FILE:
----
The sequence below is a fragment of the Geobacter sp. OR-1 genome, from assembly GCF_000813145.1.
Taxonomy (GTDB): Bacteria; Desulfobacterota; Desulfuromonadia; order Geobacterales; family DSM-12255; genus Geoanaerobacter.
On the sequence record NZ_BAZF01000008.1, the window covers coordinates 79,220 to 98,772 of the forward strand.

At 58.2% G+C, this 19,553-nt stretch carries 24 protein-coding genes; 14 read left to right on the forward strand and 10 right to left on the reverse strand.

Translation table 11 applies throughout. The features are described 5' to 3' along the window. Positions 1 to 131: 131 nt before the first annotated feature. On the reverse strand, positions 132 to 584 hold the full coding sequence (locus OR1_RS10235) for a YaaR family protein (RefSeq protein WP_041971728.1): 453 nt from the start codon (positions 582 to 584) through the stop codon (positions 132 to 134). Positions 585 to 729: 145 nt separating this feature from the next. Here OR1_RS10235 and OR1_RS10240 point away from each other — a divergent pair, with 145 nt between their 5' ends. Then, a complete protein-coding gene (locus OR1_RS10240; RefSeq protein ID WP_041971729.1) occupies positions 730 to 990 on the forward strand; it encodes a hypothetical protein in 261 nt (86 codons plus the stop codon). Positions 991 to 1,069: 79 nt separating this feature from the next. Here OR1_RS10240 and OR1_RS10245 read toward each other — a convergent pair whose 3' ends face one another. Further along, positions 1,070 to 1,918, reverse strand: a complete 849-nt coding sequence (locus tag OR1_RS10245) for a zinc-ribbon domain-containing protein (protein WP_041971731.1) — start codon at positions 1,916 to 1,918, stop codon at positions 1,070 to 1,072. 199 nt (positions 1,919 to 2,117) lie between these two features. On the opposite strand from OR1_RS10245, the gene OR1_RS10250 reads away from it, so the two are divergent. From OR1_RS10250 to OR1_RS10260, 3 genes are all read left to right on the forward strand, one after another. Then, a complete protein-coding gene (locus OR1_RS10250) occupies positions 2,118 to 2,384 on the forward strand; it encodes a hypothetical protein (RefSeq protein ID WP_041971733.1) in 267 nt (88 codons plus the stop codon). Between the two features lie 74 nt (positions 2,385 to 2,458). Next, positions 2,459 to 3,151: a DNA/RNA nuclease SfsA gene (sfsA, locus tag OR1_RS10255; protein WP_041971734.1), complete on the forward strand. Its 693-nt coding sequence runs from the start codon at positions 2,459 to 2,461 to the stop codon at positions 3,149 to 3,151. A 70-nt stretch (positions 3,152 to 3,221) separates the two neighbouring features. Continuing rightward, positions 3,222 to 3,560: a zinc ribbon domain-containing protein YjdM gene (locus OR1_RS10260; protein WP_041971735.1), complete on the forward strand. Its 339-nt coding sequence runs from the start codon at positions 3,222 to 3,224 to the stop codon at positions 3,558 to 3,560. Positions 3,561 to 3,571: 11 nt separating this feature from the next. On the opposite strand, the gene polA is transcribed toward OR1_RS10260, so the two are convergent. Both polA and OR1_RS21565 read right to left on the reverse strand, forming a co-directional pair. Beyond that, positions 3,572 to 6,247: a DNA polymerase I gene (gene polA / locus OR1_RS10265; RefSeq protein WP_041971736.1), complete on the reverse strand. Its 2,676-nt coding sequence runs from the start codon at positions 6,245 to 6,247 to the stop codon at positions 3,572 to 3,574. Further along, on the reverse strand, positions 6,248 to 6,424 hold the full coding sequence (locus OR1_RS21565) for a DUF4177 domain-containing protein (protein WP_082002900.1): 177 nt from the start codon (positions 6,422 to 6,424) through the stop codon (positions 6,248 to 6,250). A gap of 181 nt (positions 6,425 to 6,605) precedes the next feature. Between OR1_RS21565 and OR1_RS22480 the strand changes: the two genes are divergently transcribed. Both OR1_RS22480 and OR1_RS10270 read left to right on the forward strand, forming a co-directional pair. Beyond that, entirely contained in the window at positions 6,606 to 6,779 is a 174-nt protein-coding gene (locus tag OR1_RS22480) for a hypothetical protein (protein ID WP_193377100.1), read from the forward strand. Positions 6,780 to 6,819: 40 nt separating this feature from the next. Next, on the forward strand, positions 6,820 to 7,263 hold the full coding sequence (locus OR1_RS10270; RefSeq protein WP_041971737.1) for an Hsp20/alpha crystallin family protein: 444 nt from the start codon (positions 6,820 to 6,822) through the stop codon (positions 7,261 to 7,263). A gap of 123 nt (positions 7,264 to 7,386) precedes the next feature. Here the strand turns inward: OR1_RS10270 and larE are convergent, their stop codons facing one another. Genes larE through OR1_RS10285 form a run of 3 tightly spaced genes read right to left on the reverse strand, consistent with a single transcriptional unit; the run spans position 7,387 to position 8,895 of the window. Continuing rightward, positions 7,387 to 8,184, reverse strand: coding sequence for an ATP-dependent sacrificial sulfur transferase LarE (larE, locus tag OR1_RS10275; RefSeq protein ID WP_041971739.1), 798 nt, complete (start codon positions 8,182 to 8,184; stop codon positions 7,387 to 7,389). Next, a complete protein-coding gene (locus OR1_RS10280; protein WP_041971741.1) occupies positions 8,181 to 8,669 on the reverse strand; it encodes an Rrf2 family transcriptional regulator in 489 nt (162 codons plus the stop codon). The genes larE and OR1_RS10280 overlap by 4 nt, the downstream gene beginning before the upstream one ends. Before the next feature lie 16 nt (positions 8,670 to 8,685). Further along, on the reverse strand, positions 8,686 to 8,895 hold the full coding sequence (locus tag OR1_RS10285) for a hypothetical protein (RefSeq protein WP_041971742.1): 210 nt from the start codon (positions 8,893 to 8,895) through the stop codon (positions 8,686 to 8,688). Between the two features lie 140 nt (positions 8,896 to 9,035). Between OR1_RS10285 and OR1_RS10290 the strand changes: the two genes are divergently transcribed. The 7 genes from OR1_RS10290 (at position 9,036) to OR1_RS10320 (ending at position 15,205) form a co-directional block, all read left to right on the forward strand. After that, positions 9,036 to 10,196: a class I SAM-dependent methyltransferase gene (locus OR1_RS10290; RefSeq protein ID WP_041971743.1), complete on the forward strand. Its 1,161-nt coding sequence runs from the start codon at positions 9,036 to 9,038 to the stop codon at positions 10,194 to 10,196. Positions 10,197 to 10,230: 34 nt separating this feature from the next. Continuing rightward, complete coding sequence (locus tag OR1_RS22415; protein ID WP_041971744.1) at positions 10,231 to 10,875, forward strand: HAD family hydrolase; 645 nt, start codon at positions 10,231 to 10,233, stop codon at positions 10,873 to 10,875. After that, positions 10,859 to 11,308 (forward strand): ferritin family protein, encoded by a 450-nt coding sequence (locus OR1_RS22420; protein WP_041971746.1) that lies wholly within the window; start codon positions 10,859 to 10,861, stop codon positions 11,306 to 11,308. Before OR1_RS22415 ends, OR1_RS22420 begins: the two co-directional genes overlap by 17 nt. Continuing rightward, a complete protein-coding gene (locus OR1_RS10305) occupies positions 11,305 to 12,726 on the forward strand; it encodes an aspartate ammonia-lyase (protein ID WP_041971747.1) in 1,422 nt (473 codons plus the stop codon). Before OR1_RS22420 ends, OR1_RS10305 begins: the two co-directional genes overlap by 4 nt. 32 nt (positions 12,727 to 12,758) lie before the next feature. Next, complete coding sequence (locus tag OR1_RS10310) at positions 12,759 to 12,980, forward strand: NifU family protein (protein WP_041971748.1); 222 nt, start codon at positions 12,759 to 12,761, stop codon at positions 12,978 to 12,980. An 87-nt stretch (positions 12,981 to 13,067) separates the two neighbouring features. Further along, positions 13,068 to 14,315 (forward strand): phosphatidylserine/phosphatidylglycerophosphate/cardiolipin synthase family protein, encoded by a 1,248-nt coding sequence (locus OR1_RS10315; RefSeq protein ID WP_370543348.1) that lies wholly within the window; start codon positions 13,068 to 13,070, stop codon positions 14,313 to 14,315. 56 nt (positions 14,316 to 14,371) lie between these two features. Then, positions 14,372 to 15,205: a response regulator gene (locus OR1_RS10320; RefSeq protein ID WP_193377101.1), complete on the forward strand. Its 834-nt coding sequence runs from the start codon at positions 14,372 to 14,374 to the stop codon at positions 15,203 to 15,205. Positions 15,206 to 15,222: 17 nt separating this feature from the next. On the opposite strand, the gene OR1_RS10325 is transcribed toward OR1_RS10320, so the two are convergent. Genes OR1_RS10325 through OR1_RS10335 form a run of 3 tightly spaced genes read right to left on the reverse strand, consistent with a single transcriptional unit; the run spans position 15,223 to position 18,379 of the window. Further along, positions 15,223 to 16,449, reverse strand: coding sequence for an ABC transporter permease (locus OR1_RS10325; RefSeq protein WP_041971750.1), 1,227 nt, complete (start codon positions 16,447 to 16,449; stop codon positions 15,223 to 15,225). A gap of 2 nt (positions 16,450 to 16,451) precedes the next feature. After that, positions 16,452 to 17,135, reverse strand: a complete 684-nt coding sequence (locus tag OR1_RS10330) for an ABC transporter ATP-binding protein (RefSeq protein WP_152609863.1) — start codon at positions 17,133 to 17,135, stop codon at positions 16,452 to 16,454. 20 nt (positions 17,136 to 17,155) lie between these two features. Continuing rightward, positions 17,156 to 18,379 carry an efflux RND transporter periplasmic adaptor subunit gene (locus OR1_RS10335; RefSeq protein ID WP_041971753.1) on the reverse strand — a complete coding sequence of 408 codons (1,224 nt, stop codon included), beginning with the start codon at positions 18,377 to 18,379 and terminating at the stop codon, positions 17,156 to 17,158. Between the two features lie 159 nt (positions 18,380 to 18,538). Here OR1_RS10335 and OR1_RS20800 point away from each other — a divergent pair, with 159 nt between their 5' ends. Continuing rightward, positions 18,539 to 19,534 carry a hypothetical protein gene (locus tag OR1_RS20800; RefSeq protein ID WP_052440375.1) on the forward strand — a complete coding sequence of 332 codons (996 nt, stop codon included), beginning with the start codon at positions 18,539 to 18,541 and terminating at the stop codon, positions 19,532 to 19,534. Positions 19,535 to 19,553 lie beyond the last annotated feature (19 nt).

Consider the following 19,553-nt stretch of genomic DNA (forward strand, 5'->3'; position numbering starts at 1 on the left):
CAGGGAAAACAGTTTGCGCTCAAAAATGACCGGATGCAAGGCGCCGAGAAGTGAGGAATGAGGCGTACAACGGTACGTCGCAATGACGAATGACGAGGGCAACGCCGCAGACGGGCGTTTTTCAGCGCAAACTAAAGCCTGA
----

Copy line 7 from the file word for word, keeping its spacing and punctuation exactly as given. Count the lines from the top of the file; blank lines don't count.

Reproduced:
CAGGGAAAACAGTTTGCGCTCAAAAATGACCGGATGCAAGGCGCCGAGAAGTGAGGAATGAGGCGTACAACGGTACGTCGCAATGACGAATGACGAGGGCAACGCCGCAGACGGGCGTTTTTCAGCGCAAACTAAAGCCTGA